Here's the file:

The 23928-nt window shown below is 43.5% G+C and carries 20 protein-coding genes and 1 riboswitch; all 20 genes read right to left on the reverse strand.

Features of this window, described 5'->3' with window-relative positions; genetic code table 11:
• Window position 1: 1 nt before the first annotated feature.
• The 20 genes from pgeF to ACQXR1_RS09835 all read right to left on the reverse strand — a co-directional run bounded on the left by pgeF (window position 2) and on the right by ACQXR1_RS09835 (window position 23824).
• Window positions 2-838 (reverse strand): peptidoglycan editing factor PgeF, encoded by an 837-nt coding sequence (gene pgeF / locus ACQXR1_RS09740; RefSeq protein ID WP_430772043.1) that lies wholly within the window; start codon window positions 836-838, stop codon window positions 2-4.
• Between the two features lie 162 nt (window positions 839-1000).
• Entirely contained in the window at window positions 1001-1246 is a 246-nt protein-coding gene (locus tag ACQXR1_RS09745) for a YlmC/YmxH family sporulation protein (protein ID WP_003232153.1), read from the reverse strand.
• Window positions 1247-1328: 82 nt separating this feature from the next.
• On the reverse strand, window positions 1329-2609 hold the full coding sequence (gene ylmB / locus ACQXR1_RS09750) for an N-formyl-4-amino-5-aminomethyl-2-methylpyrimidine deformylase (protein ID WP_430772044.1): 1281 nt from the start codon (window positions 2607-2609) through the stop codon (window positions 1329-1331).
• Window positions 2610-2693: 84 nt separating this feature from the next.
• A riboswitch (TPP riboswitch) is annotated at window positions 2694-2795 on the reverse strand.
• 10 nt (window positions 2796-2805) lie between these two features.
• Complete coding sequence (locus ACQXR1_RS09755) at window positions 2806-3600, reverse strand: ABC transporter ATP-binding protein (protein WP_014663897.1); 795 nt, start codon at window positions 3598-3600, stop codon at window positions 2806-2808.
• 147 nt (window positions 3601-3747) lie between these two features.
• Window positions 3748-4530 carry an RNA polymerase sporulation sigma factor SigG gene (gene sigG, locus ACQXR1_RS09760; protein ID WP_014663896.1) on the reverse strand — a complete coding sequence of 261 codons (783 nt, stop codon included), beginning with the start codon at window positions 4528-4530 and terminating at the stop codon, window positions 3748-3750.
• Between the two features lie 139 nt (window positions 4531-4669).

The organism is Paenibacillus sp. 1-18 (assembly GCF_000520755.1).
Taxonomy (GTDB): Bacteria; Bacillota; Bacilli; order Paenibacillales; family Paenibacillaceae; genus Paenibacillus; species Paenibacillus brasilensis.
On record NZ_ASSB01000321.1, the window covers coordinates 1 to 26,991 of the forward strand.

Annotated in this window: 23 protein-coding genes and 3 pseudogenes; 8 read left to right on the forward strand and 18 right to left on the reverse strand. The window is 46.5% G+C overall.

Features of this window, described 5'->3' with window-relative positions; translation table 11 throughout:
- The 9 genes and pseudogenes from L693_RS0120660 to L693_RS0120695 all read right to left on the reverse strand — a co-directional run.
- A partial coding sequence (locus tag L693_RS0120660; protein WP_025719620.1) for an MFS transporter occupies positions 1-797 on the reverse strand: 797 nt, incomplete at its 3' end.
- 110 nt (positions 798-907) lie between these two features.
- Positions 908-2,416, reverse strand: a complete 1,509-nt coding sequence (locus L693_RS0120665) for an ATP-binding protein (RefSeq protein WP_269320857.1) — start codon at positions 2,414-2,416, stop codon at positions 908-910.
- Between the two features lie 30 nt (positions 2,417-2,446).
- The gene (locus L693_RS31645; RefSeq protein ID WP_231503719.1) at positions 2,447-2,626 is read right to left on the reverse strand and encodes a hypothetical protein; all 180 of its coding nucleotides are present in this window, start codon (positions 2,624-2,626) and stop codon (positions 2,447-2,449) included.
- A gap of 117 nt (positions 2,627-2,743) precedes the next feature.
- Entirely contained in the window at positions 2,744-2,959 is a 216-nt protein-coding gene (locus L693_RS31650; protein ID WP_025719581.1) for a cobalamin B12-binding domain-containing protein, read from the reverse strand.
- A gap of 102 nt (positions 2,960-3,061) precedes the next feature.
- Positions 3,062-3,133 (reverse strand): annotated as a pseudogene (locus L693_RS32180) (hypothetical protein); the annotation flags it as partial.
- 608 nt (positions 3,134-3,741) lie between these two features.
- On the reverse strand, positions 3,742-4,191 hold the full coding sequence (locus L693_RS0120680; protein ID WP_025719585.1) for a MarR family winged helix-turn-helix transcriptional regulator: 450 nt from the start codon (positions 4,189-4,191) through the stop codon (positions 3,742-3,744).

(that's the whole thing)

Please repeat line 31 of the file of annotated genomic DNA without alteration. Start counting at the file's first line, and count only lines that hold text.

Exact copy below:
- Positions 3,062-3,133 (reverse strand): annotated as a pseudogene (locus L693_RS32180) (hypothetical protein); the annotation flags it as partial.